The mobile app market is estimated to be valued at $77 billion by the year 2017. But most of that money will likely go to men. As of now, 80 percent of app developers are male.
Some leaders in the tech field are trying to change that with events like the annual competition called Technovation. Each year, high school girls from around the world develop apps aimed at solving a problem in their community. Finalists are selected to pitch their ideas in front of a team of expert judges.
How Chilcott first found out about the Technovation competition:
"Back in 2013, I was making a very short documentary for a new non-profit called Code.org that was about to launch, and I had the privilege of interviewing some of the top figures in tech all over the U.S. And I noticed that I was having to go out of my way to find prominent women in tech — they exist, but it was just a little bit harder to track them down. While I was doing a lot of research, I stumbled upon this contest, Technovation, and, you know, it's one thing to say to high school girls, 'You're really smart, you're creative, statistically you're just as good as the boys — if not better — in math and science and engineering, so therefore you should change careers and study it [tech]. It's another to say, 'Hey, look around you. Even though you're only 14 years old, what problem do you see, and how would you solve it?' And it was a real practical application, and the more I learned about it and the more I watched the pitch videos from previous years, it's like I could see these lightbulb moments where these girls were like, 'Wow, I see that problem and I might be able to address it, do something about it.' And I knew then, I was like, 'I have to make a film about this.'"
How she decided which teams to follow in the film:
"For that reason, it was the most challenging documentary that I have ever made, because initially, we got the statistics in from Technovation, and over 5,000 girls had signed up in 60 countries. And we thought, even if we had a large budget, which we didn't have, there still would be no way to guess the winning team. So, I made the decision that we would go to Moldova, the team that won last year in 2014 was from Moldova, and I said I'm going to start with them, because there are more teams from Moldova because they've been inspired by these girls and they've heard about the contest. So we went to five cities in Moldova and filmed with girls there, knowing, statistically speaking, it was extremely unlikely that one of those girls would advance, you know, and that's exactly what happened. So, we had regional ambassadors from Technovation, and mentors and coaches all looking out for us, but even so I knew, I said, how am I going to structure this film? Because it's going to be like 'Game of Thrones' — you meet characters, and then they're gone, and then you meet other characters, and then they're gone. And that's what we went with in the end, because there was literally no way for me to follow a team from the beginning and the end. So we followed the arch of the contest, we just changed teams as we went. And in the end I think it works because you see the similarities with girls all over the world, and you also see their differences."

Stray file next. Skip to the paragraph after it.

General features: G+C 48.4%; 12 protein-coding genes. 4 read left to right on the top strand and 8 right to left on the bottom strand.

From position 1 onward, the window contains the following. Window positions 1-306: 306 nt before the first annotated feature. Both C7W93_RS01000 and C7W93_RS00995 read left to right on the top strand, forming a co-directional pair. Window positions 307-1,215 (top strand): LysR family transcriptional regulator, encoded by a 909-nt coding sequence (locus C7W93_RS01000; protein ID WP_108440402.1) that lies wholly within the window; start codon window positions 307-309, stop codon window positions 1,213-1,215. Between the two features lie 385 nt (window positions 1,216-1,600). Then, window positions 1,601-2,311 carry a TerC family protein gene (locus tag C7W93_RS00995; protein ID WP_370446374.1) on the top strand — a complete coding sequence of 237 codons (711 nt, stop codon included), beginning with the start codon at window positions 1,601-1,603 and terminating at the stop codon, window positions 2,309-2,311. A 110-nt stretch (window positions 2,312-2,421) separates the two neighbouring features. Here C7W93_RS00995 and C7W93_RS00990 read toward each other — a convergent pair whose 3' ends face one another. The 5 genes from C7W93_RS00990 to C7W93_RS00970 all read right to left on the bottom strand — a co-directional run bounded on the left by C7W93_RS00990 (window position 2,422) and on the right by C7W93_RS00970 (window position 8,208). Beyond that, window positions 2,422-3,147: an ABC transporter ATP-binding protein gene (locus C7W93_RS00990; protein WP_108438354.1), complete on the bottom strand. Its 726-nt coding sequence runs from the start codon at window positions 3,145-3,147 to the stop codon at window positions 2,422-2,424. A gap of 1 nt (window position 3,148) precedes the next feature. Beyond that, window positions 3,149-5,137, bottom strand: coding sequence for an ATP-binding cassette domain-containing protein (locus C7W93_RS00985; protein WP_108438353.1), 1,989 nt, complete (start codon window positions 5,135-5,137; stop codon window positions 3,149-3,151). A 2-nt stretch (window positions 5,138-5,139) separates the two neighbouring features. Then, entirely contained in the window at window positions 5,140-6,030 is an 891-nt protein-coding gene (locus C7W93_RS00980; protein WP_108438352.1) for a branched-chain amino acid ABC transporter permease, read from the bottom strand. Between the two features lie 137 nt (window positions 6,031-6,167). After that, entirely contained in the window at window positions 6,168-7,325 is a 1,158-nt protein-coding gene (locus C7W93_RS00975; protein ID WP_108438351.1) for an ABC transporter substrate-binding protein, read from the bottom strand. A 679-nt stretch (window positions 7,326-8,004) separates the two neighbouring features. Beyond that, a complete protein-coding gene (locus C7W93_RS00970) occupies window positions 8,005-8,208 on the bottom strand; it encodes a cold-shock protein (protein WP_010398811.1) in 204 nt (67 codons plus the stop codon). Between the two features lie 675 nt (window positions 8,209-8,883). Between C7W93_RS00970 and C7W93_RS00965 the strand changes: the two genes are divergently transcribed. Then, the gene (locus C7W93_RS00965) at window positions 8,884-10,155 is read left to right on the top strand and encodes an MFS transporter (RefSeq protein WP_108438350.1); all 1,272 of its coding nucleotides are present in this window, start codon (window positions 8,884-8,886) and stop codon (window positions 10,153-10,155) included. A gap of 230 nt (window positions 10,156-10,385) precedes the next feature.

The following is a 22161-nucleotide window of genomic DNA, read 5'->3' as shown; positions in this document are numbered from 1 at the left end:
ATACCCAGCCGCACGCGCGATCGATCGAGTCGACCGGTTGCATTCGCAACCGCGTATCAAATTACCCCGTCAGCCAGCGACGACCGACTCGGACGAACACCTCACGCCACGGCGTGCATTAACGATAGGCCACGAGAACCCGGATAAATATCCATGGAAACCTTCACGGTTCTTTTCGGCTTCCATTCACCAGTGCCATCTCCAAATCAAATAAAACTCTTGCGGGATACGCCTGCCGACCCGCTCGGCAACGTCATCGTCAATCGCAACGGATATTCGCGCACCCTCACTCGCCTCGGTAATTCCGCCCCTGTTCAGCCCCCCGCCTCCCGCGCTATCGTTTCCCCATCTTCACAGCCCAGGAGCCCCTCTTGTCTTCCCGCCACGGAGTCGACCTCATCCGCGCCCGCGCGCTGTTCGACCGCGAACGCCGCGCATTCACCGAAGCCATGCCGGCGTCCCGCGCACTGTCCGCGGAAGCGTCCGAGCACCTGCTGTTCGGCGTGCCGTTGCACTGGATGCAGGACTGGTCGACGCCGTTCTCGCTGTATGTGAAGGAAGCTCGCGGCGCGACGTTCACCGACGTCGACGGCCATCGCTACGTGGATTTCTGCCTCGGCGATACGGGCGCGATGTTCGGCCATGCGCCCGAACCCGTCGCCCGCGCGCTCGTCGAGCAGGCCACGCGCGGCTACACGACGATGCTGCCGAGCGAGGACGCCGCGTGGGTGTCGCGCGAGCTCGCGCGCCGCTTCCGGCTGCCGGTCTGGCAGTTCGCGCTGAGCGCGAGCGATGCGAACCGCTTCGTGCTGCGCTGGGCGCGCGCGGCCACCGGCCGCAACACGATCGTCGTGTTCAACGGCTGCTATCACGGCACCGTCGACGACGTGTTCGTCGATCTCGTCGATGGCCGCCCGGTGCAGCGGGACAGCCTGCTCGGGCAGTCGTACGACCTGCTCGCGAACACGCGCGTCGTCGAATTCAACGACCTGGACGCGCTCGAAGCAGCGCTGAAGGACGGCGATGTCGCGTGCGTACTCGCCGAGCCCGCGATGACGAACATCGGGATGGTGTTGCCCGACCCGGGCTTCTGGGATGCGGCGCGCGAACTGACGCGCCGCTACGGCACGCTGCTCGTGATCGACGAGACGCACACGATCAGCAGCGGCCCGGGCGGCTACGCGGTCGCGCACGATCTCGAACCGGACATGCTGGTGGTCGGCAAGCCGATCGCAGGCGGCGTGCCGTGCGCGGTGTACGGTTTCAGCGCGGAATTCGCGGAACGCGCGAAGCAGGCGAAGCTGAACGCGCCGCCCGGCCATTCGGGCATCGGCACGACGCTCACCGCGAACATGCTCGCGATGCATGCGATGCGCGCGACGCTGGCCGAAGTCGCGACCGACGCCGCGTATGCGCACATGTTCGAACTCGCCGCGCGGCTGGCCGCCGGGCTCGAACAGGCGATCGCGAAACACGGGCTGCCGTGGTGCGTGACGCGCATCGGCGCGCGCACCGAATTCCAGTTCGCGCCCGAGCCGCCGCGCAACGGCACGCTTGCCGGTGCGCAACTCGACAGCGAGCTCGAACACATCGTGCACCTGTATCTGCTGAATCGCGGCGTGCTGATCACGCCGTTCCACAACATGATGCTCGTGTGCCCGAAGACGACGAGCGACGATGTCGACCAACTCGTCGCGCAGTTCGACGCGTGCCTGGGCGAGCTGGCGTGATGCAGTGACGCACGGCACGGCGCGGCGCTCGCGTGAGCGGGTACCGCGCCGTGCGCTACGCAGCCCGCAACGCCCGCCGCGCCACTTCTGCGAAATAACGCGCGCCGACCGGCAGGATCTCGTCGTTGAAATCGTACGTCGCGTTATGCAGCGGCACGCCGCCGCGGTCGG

On how the judges made their decisions when considering the diverse backgrounds of the contestants:
"We actually reviewed the judging rubric so that we ourselves would understand that they were judged on their pitch that they make at world pitch night, and when they go to San Francisco, they're judged on their business plan, they're judged on their code, and they're also judged on, does their app solve a pressing problem? So, if it's an amazing idea for an app but maybe it doesn't show high profitability, they could still score highly by the way that they're judged. And we were there when the judges were going around at the app expo and asking them questions, and they definitely looked at the apps from all sides, and in order for these teams to even get to finals, they had to be reviewed by other judges along the way. But even so I'll tell you, some of the best ideas didn't make it, and it kind of mirrors real life. I mean, maybe there was a flaw with their code that I didn't have access to, or maybe, for example, there were a number of volunteer apps. It's really interesting, all over the world, girls kept bringing up the same thing. One: potholes. There were apps to find and report potholes. I mean there were so many apps that's like, 'If you see a pothole, take a picture and report it,' and it was a really great idea. And then there were volunteer apps, partly because a lot of girls in the U.S. and other countries are required to do a certain number of volunteer hours before they graduate, and others because there are so many people who want to volunteer but they don't know where to go, and then so many places that need volunteers. And I think the judges see those apps every year, and maybe those aren't as interesting, and yet there isn't an app like that on the market. One of the teams in the film, Benefaction from Anaheim, they didn't even advance to semi-finals, and they have a funder now, and they're working to put that app out. So, for a lot of the girls, of course they want to win and do well, but it's really about just entering and figuring out what they can do, and a huge percentage of them keep working on their app log after the competition. And to me — these are over-scheduled high school girls who are doing sporting events and all these different things, and yet they're making time for this contest."
To listen to the full interview, click on the blue audio player above.